Helicopter view of dam cut the day of the breach shows accumulation of tailings that remains

What we know about the mine spill

Water and sediment tests at Mount Polley have offered some comfort to locals, after typical disaster porn of early media reports

Today I’ll attempt to cut through the speculation and fear-mongering that have swirled around the Mount Polley mine dam breach and tell you what’s really known.

As Black Press and our local publication the Williams Lake Tribune reported before and after the incident, the mine reopened in 2005 after a four-year shutdown and was expanding its operation, including the tailings pond. Rising metal prices helped put 380 unionized employees plus management back to work. Most are now working on rebuilding the tailings dam and cleaning up the spill site.

Imperial Metals applied earlier this summer for an increase in water discharge, and was waiting for B.C. government approval at the time of the Aug. 4 dam breach. This was to be the second amendment to a water release permit issued when the mine started up in 1997. It has had a surplus of water due to rain and snow accumulation since it opened (under an NDP government, for those who want to turn everything into a political corruption story).

The reason water release has been allowed is that in the absence of acid-producing rock, metal contamination of water is minimized. Imperial Metals’ routine tests with rainbow trout in undiluted tailings pond water have now been confirmed by environment ministry results, and water and fish from all but the immediate spill area have been cleared for human consumption.

For an example of acid mine drainage, look up the Britannia Mine Museum, now a reclaimed national historic site with a water treatment plant built to function for hundreds of years. Before that, acid-produced toxic metal pollution drained from the abandoned mine into Howe Sound for decades.

Early tests at Mount Polley indicate that this sort of long-term water remediation may not be required. The initial pulse of suspended sediment didn’t last long enough to affect fish in most of Quesnel Lake, much less the Fraser River system. Sediment tests show elevated iron and copper, with “leachability” results to come. Containment and removal will have to be undertaken.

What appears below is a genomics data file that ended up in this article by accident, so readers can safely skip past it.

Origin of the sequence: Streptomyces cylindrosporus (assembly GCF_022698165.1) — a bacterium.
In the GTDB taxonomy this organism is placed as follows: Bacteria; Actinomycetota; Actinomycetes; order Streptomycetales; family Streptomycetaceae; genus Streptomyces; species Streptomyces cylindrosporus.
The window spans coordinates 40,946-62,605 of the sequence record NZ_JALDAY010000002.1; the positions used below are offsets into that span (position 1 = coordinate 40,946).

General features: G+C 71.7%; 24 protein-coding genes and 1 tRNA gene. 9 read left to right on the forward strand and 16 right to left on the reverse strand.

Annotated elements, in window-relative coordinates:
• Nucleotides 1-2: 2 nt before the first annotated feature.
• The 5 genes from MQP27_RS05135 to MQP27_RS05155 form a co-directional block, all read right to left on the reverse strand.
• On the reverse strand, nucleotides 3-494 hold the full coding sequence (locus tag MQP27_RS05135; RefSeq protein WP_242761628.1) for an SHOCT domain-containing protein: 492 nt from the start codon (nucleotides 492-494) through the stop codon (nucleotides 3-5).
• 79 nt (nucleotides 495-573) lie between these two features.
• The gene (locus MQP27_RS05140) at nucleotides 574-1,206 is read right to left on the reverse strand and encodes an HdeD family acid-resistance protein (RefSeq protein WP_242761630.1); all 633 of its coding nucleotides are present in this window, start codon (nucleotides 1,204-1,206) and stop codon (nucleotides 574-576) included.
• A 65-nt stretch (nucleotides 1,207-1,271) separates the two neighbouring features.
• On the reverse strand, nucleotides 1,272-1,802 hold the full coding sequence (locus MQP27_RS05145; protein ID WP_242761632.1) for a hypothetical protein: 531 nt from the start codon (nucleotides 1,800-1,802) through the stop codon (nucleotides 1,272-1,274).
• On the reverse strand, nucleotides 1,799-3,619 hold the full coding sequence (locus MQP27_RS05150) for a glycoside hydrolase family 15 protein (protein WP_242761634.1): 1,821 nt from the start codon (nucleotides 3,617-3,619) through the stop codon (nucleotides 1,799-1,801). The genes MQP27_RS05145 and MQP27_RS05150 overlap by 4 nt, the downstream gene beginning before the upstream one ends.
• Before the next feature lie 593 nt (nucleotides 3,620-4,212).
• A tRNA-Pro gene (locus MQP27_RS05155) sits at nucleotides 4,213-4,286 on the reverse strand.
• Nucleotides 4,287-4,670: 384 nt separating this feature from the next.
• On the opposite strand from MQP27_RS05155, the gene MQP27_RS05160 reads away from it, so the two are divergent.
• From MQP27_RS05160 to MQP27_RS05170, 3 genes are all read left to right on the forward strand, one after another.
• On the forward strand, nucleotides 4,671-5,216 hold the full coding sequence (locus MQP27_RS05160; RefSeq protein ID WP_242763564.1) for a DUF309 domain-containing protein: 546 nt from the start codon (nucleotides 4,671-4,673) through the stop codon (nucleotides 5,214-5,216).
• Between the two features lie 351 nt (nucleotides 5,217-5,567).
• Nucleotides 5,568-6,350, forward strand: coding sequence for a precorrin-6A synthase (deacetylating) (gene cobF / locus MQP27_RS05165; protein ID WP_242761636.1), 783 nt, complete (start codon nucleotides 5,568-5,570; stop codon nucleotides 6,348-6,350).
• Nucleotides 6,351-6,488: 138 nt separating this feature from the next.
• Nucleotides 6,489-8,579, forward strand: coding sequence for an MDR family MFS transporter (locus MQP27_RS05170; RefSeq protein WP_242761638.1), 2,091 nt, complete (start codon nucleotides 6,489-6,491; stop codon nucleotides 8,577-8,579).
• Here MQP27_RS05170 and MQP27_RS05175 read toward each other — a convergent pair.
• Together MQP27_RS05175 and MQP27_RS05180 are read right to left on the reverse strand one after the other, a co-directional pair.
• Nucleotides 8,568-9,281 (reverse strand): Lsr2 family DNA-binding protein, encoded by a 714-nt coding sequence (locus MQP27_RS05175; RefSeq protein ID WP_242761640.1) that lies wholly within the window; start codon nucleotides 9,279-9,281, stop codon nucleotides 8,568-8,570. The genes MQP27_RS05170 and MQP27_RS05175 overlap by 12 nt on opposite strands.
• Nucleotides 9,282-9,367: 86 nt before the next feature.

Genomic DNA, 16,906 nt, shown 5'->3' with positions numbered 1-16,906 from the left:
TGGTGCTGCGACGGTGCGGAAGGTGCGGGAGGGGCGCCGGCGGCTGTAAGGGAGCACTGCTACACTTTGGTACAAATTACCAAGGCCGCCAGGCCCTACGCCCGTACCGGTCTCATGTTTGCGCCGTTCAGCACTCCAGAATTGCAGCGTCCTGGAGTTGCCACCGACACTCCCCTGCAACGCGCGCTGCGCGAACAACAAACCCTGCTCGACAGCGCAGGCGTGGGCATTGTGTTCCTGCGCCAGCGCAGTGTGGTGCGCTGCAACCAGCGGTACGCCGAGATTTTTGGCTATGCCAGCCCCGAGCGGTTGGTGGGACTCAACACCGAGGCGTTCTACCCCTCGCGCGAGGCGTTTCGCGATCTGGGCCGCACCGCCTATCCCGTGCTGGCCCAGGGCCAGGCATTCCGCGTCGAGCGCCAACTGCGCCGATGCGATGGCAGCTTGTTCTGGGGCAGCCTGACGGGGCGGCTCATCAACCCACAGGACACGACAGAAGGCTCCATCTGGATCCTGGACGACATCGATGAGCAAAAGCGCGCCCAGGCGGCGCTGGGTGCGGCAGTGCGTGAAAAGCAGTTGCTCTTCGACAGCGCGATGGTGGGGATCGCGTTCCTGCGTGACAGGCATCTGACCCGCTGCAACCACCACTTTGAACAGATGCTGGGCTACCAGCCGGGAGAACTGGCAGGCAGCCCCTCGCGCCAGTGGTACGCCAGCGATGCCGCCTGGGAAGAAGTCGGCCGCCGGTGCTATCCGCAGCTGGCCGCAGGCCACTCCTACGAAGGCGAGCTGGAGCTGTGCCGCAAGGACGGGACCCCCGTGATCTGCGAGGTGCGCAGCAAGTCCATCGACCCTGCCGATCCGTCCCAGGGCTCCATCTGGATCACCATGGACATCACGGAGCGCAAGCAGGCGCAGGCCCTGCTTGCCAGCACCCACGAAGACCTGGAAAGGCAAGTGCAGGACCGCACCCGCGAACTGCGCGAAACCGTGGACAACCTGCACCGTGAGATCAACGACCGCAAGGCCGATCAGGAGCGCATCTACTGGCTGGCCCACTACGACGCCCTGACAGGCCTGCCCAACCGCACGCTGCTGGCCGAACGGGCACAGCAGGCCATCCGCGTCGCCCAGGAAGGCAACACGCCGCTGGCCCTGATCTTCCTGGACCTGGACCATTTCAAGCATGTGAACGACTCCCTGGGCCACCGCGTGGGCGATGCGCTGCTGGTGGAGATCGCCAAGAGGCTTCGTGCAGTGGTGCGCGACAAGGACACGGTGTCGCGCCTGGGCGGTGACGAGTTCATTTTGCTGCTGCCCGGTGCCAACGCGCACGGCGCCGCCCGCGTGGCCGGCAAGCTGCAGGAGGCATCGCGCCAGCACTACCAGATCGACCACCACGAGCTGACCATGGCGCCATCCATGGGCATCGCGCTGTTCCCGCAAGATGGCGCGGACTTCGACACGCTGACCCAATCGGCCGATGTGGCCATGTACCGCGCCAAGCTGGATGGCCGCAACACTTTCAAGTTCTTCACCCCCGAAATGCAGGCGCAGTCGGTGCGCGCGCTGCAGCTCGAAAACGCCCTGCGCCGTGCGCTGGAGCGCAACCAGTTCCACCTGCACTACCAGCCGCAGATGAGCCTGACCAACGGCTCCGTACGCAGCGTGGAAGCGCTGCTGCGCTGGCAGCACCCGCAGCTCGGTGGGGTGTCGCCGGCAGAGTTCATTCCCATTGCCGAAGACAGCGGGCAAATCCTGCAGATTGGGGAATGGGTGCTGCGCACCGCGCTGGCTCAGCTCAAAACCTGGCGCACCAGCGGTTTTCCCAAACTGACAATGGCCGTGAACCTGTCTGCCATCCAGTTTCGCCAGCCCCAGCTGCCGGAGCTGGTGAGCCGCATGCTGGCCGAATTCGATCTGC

On May 24 of this year, Mount Polley received the first high water warning in its history. This was not a “breach,” contrary to some reports. The latest water permit application and work to raise the dam took place after that.

It’s not difficult to deduce from aerial photos what was happening as mine management found ways to extend operation, including an underground phase. The pond was filling up with pulverized rock, reducing its capacity to hold water. Most of the accumulation is still there for all to see, as is the cross-section of the dam so abruptly exposed in the wee hours of Aug. 4.

It may be months before inspectors and geotechnical engineers can determine the cause of the breach, which occurred with the water level 2.5 metres below the top of the dam, well within permit specifications. Either the design of the earthworks was not adequate, or it was not adequately followed.

TV crews have packed up and left, after sucking out the initial drama and retailing every sensational claim they could find. Tourism operators are pleading with people not to turn their backs on the region after that influx of visitors.

Professional environmentalists are now exploiting Mount Polley as part of their campaign to de-industrialize B.C. A key propaganda tool is a single picture of a salmon with skin removed from part of its dorsal region.

No such fish has been produced, and a single rainbow trout collected the day of the spill is the only confirmed aquatic casualty.

Tom Fletcher is legislature reporter and columnist for Black Press. Twitter: @tomfletcherbc